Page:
Surrounded by what the emigration agencies referred to as 'wild lands', the townships that were largely settled by immigrants from the Outer Hebrides are Bury (established in 1803), Lingwick (established 1807), and Hampden (established 1867) in Compton County; Weedon (established 1822) in Wolfe County; and Winslow (established 1851), Whitton (established 1863—64), and Marston (established 1866) in Frontenac County. [Map 2.] As the newer townships were established, there was considerable secondary migration within the area, with records showing that most settlers in Weedon moved to Whitton, Winslow or Marston within two decades, thus eliminating one of the three counties, Wolfe, from the group. Secondary migration sometimes depended on the relative success of the first settlers, some simply giving in to the fact that the land they were allocated was 'almost impossible', while others moved to be nearer the nucleus of the Gaelic community. By the turn of the century, a significantly high number of 'Scotch' farms were well established in the counties of Frontenac and Compton, with Gaelic as the prevalent (and in many cases only) language of the population.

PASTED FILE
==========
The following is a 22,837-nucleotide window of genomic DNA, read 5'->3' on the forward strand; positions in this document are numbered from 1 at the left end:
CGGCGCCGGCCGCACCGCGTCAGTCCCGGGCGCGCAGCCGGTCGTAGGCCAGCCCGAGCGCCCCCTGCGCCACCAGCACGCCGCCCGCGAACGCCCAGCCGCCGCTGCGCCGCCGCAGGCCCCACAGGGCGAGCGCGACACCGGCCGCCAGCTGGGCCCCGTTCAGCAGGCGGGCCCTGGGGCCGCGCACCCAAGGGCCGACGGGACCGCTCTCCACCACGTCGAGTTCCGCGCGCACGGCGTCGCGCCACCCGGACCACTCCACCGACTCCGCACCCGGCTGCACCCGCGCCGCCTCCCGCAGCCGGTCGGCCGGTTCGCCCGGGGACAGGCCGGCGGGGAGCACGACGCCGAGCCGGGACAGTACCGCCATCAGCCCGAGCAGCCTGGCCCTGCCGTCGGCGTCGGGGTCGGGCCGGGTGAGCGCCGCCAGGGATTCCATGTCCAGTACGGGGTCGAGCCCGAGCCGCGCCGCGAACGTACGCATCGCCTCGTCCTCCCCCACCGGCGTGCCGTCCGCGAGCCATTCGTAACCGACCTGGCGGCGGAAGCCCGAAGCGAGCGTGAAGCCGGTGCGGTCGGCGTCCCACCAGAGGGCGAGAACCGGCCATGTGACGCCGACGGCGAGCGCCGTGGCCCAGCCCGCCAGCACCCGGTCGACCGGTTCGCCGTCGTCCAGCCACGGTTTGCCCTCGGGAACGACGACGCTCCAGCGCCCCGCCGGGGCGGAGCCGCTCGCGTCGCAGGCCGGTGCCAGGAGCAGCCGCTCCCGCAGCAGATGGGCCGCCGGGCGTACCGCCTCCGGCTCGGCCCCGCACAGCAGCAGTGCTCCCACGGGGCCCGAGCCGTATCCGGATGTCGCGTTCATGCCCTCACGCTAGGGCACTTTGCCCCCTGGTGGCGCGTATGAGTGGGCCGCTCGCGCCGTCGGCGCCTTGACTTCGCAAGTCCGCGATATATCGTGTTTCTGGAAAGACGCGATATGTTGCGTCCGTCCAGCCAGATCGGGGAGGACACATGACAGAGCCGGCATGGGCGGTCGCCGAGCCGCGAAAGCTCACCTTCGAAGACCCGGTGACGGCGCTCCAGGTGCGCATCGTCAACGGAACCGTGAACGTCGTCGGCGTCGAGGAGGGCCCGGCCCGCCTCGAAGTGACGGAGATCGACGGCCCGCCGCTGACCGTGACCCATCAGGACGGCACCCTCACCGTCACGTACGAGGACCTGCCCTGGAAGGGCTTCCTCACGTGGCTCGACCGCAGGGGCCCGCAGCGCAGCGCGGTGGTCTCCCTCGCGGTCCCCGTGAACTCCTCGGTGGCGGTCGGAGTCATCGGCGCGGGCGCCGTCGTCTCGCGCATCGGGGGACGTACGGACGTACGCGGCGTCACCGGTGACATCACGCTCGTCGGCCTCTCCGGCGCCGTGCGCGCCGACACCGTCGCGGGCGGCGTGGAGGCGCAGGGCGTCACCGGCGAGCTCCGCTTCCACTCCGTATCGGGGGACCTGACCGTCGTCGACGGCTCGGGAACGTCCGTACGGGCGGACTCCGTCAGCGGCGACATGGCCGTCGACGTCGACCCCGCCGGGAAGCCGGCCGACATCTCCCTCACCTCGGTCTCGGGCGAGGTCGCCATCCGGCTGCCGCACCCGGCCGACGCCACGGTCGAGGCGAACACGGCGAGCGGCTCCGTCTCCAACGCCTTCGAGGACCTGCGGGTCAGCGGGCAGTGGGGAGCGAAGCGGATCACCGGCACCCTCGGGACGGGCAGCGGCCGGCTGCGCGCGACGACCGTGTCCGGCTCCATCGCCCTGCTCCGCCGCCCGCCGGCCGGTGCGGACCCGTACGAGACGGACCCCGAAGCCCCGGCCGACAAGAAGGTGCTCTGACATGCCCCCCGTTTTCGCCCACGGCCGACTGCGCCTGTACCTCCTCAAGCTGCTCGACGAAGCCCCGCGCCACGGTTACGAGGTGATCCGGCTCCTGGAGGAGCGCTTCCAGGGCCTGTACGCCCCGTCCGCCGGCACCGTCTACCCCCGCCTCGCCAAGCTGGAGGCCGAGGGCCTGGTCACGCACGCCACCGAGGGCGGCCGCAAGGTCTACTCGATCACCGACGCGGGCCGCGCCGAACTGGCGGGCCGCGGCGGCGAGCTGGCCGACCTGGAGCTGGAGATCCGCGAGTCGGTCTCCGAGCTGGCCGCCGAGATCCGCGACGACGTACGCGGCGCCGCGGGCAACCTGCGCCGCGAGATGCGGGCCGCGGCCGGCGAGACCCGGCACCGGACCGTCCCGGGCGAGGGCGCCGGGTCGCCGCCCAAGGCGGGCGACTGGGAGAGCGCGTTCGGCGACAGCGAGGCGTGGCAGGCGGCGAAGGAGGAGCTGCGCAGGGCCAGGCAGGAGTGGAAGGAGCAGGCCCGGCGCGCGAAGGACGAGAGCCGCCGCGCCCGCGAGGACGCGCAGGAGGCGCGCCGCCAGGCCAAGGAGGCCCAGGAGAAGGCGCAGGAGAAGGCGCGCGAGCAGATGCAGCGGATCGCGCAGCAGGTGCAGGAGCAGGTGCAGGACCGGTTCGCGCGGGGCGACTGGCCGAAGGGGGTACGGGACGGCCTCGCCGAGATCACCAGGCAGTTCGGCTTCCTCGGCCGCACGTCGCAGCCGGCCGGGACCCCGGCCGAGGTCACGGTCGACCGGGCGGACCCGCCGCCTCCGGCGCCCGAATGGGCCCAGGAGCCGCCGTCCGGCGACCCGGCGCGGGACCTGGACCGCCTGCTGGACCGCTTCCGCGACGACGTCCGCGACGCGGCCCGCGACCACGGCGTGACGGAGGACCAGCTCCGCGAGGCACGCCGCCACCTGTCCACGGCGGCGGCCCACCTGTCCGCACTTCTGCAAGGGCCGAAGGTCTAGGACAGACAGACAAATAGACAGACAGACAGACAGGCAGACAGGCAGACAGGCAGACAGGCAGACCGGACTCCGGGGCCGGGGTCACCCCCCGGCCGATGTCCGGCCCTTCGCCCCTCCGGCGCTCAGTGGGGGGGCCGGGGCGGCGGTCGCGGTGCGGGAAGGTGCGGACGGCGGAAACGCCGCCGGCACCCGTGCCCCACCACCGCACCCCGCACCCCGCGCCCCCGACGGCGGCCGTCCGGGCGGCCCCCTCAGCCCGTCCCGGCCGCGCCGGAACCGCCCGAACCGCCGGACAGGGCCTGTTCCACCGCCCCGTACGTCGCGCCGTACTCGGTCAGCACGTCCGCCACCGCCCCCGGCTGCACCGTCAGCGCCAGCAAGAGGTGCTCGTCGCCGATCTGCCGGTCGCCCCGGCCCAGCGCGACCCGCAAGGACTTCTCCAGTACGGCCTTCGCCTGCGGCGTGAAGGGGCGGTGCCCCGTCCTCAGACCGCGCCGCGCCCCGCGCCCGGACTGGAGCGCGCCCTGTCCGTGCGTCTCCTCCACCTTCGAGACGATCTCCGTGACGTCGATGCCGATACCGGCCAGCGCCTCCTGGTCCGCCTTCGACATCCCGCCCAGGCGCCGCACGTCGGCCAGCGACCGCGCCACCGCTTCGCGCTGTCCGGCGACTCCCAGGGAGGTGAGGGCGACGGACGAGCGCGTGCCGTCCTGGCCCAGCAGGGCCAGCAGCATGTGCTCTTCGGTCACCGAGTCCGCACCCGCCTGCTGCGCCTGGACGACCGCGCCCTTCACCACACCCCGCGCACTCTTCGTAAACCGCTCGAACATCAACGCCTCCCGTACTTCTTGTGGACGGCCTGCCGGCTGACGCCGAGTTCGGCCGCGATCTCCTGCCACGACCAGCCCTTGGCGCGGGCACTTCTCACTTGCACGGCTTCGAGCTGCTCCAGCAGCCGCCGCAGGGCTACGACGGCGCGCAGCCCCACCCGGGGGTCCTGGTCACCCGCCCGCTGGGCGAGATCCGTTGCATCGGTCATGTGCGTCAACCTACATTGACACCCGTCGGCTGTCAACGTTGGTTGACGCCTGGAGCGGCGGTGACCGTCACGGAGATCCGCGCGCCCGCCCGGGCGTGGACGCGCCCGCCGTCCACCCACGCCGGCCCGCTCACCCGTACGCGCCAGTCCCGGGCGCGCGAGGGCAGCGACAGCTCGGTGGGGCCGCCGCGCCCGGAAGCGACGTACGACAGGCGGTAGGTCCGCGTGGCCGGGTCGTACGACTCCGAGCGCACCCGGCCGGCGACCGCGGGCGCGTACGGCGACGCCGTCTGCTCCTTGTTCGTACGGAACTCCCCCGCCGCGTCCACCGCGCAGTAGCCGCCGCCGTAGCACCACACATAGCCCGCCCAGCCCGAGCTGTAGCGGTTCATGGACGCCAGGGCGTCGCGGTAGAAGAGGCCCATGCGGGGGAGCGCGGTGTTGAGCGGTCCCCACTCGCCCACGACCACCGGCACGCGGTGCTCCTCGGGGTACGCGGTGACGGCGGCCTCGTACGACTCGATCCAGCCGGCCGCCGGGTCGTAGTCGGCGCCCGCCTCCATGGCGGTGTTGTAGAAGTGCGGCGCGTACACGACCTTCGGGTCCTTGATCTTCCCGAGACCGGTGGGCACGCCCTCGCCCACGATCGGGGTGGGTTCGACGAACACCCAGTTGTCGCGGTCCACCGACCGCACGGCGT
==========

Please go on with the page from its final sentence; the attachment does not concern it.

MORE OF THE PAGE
The area under study may strike today’s visitor as a complex network of small towns, villages and farms strung out along main roads, and interconnected by backroads of varying quality. The latter are usually referred to as 'gravel roads' for the wider, better ones, and 'dirt roads' for the less used, and at times impassable, routes. In the past ten years, town- and road-signs have been erected to help travellers locate directions, and, while they succeed in that, they are also misleading as far as other aspects of the area are concerned. For example, large signs, such as 'Bienvenu à Scotstown' and 'Stornoway Vous Acceuille' [Plate 39] welcome visitors as they enter these towns, while new, neatly manufactured road-markers have been erected on back-roads that were once known only to the people who lived there. Signs, such as 'Ch. Dell' or 'Ch. Tolsta', meaning 'chemin' or 'road', may simply announce the name of a country road to the visitor, but to the people whose forebears cleared the land and helped to build the road, the new sign gives the message that they no longer belong. The signs are, however, in keeping with Quebec’s unilingual legislation, which came into force in the 1980s. With French as the only official language of the province, it is perhaps understandable that the new generation of Québecois, many of whom are monoglot French-speakers, fail to understand that the towns and villages they now inhabit, and the farms they cultivate, have a colourful past that has helped to shape their present. And unless the story of that past is recorded, there will be many aspects of the present which will be difficult, if not impossible, to understand.
CHAPTER 6 (Total 17 pp)
TRADITIONS OF THE CÉILIDH